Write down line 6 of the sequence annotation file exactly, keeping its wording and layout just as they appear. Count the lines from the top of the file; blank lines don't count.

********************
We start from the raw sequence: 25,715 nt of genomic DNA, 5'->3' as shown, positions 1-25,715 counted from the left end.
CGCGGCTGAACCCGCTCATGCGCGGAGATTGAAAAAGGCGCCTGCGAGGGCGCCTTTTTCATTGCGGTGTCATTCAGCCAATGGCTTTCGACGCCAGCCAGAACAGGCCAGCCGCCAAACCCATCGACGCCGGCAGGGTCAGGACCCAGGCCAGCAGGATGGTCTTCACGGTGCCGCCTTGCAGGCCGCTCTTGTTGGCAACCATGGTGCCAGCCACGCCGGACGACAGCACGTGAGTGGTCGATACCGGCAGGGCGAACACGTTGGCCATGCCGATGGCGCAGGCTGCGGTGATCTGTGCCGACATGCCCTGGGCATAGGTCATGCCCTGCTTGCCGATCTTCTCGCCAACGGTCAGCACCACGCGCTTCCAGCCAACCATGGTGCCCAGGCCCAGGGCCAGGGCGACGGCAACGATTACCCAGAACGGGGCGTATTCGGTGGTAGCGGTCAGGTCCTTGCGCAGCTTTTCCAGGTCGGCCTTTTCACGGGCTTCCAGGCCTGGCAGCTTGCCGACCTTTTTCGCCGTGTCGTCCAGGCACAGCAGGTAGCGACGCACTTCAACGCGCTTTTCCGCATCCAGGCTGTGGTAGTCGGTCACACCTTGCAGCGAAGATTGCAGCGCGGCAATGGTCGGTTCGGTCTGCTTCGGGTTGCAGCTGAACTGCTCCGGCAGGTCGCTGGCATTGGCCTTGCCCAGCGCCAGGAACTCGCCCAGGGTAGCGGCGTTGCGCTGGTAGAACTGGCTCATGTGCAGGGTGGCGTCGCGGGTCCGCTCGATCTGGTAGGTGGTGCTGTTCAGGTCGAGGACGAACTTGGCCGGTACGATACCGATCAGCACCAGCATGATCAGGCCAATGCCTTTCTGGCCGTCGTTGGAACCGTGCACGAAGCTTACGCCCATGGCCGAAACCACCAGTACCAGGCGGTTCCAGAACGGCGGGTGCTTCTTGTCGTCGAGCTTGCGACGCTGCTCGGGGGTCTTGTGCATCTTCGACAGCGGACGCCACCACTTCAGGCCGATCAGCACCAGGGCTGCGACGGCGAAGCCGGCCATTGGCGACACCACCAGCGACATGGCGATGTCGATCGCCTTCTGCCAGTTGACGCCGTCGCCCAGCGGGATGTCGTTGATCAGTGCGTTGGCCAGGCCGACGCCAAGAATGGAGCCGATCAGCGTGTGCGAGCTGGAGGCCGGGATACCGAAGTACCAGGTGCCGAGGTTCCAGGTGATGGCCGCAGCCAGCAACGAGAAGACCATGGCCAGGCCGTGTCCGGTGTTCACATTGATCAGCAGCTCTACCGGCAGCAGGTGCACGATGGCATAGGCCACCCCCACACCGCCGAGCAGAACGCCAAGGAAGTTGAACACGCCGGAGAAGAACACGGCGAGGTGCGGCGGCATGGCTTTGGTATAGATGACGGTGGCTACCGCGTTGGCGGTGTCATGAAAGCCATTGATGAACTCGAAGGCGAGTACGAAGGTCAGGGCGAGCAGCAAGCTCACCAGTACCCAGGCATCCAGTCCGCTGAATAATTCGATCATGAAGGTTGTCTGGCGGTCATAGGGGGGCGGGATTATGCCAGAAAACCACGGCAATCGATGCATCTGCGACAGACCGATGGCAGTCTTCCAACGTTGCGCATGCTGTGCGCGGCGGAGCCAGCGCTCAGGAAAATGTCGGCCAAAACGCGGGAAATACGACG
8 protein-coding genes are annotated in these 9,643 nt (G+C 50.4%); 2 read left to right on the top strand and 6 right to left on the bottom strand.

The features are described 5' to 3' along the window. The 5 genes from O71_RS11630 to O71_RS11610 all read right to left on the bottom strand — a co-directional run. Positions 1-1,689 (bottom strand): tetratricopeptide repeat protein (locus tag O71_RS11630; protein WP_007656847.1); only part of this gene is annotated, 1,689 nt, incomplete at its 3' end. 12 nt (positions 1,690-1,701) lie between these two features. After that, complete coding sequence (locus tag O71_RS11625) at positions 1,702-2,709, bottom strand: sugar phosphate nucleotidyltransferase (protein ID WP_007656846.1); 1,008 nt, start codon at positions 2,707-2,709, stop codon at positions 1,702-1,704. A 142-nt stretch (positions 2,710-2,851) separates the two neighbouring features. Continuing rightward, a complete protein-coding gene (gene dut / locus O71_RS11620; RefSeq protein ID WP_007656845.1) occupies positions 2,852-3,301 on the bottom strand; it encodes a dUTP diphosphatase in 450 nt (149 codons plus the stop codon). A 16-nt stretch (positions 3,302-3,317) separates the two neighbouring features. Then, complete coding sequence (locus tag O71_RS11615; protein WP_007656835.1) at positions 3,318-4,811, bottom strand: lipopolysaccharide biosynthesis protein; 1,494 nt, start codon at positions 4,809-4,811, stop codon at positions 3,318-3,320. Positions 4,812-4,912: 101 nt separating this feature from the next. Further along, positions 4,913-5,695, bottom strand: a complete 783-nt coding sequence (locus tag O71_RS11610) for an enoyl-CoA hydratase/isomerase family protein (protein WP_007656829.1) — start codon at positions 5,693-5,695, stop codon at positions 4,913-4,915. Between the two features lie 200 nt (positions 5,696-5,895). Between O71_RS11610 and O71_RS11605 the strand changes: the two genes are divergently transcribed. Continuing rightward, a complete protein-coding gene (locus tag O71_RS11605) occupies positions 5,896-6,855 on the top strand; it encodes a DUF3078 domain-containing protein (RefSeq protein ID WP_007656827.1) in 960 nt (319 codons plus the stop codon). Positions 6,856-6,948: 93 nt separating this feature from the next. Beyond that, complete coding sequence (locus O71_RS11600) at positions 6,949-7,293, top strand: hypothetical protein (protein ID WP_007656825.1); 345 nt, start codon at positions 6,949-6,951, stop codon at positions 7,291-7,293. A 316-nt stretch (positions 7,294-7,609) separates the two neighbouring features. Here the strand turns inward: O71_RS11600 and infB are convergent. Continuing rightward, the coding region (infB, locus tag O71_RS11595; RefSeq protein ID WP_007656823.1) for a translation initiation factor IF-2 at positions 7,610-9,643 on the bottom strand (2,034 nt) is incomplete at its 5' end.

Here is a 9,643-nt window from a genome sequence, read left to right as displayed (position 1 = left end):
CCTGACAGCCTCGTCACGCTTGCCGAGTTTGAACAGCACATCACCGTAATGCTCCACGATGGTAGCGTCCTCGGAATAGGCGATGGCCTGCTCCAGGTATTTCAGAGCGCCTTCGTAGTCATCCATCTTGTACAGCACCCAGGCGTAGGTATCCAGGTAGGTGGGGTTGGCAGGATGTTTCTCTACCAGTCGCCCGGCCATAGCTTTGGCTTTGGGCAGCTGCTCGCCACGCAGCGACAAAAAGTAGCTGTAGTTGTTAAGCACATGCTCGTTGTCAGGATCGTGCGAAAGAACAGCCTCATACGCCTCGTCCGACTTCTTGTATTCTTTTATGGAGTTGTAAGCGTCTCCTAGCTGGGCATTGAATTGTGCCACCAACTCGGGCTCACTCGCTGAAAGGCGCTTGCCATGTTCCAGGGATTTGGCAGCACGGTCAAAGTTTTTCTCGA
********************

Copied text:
CCTGACAGCCTCGTCACGCTTGCCGAGTTTGAACAGCACATCACCGTAATGCTCCACGATGGTAGCGTCCTCGGAATAGGCGATGGCCTGCTCCAGGTATTTCAGAGCGCCTTCGTAGTCATCCATCTTGTACAGCACCCAGGCGTAGGTATCCAGGTAGGTGGGGTTGGCAGGATGTTTCTCTACCAGTCGCCCGGCCATAGCTTTGGCTTTGGGCAGCTGCTCGCCACGCAGCGACAAAAAGTAGCTGTAGTTGTTAAGCACATGCTCGTTGTCAGGATCGTGCGAAAGAACAGCCTCATACGCCTCGTCCGACTTCTTGTATTCTTTTATGGAGTTGTAAGCGTCTCCTAGCTGGGCATTGAATTGTGCCACCAACTCGGGCTCACTCGCTGAAAGGCGCTTGCCATGTTCCAGGGATTTGGCAGCACGGTCAAAGTTTTTCTCGA